In an attempt to glimpse the future of scientific visualization, the Visualizing Biological Data (VIZBI; international conference series was launched in 2010 with funding from the European Molecular Biology Organization (EMBO; Heidelberg, Germany) and the National Institutes of Health (NIH; Bethesda, Maryland, USA). By reviewing the state‐of‐the‐art and by highlighting future challenges in the visualization of life science data, VIZBI aims to provide an overview of the present and future state of computer‐based visualization. “Biology is so complex, so multifaceted, that almost every new experiment requires a new visual framework, a new visual space for representing the data in a way that provides insight. Thus, we require sustained creativity in how we analyse and visualize biological data,” commented VIZBI Chair, Seán O'Donoghue, a research scientist with Australia's national science agency, the Commonwealth Scientific and Industrial Research Organization (CSIRO). “This is a mistake sometimes made by computer scientists outside of biology; they think that general principles will solve all our problems in biology. This is not the case: the challenge is to adapt these principles to specific experimental situations—and this usually requires a lot of work.” O'Donoghue believes that we need to raise the bar of data visualization in biology if we are to understand and make sense of the modern flood of high‐throughput data. “All of us involved—bioinformaticians, computational biologists and bench biologists—need to improve our visual literacy; that is, we need to improve how well we can create engaging visualizations of our data that provide insight into underlying biological processes and events,” he said.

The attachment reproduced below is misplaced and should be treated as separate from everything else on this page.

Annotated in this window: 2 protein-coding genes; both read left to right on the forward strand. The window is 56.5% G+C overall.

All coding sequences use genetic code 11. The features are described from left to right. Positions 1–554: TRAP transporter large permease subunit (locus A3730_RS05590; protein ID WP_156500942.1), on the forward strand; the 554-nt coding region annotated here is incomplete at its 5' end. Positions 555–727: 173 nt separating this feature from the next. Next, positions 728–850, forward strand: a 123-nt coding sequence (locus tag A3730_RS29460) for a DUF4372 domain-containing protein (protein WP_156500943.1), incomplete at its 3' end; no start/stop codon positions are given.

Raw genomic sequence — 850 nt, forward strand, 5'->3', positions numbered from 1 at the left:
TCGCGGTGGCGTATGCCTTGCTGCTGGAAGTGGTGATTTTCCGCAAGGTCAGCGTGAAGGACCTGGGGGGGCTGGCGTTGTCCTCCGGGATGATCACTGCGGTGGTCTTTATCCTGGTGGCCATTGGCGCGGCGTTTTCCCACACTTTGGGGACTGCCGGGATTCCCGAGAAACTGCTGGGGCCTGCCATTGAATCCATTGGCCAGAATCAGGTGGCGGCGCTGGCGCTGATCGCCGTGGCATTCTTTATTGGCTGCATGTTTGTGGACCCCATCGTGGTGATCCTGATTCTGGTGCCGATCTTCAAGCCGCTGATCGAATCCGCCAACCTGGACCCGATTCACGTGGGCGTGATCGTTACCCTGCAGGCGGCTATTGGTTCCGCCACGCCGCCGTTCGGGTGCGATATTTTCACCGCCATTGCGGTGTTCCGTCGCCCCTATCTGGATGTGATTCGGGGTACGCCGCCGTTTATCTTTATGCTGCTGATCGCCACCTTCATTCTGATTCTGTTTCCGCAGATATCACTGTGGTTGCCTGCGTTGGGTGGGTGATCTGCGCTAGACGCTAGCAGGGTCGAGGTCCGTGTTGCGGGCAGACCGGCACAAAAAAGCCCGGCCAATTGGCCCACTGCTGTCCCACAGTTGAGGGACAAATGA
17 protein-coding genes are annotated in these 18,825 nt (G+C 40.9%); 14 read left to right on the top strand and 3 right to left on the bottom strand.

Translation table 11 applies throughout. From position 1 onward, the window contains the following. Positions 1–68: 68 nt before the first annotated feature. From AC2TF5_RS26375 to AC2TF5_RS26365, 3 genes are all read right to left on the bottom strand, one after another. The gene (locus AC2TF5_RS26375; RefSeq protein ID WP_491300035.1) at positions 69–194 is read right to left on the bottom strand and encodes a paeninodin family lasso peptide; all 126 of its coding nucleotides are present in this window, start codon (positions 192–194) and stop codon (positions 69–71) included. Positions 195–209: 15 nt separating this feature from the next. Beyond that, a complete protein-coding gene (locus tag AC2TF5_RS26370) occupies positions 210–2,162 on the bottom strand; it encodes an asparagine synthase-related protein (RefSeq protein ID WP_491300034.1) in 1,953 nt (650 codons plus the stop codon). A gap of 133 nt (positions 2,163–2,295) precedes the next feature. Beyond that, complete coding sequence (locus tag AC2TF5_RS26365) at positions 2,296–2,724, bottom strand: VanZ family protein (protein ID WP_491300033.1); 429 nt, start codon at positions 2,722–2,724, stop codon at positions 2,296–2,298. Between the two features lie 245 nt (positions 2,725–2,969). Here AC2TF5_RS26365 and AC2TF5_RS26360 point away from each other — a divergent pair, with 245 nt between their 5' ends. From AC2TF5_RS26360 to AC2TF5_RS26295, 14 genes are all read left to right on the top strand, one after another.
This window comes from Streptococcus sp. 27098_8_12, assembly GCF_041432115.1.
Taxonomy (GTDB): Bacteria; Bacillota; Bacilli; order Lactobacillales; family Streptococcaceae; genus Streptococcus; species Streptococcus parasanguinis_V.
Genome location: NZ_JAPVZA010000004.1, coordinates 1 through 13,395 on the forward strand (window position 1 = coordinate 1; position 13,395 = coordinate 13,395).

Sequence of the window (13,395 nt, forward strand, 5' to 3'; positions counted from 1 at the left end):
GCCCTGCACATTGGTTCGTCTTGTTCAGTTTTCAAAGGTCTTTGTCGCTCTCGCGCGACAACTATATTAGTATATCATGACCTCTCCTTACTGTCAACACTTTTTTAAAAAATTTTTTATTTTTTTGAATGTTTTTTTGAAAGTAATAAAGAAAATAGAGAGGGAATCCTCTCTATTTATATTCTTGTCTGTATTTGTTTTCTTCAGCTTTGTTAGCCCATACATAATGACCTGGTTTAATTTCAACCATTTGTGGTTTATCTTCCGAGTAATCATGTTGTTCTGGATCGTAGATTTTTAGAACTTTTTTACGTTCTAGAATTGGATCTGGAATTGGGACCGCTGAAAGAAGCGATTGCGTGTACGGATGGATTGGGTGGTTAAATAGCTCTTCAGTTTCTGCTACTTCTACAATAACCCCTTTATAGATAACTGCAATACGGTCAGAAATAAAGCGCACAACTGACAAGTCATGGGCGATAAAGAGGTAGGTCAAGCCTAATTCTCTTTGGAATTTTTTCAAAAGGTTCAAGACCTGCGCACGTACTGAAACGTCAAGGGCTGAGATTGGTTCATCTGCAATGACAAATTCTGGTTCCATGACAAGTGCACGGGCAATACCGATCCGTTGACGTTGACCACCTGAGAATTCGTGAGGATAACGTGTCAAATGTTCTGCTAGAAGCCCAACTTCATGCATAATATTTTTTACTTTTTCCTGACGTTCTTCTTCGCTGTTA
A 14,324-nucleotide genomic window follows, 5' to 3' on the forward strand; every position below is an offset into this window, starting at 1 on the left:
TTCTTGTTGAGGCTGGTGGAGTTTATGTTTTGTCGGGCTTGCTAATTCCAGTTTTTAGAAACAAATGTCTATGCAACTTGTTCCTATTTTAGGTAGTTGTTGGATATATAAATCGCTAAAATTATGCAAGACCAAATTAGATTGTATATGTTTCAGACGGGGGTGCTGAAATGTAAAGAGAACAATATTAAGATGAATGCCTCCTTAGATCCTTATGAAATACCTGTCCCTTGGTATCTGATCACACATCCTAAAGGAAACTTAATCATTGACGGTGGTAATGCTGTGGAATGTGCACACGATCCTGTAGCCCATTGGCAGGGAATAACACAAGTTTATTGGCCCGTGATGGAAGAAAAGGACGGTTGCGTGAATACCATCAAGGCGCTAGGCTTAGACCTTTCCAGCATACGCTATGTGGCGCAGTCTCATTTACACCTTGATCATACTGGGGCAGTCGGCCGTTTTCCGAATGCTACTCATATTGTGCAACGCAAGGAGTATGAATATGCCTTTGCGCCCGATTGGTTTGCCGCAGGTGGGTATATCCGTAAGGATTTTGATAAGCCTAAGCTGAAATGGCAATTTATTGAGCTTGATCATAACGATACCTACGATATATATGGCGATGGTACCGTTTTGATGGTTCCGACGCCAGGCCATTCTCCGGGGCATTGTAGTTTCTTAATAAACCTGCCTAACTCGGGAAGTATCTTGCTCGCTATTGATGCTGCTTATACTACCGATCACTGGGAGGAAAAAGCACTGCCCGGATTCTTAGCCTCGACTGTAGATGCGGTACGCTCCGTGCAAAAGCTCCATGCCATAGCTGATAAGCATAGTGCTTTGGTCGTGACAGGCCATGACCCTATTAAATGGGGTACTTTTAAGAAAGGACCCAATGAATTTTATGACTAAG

For O'Donoghue the real challenge lies not in the volume of biological data, but rather in its complexity and interconnectedness. Addressing this, he argues, will require a different approach to simply scaling up computer graphics systems with more memory and faster processors. “As important as such scaling is, it does not address the core issue of complexity. This is addressed by the area of visualization research known as ‘visual analytics’, which aims to create systems that allow the effective combination of visualization and data analysis, wrapped with graphics user interfaces that together allow life scientists to effectively explore and draw conclusions from their data,” O'Donoghue explained.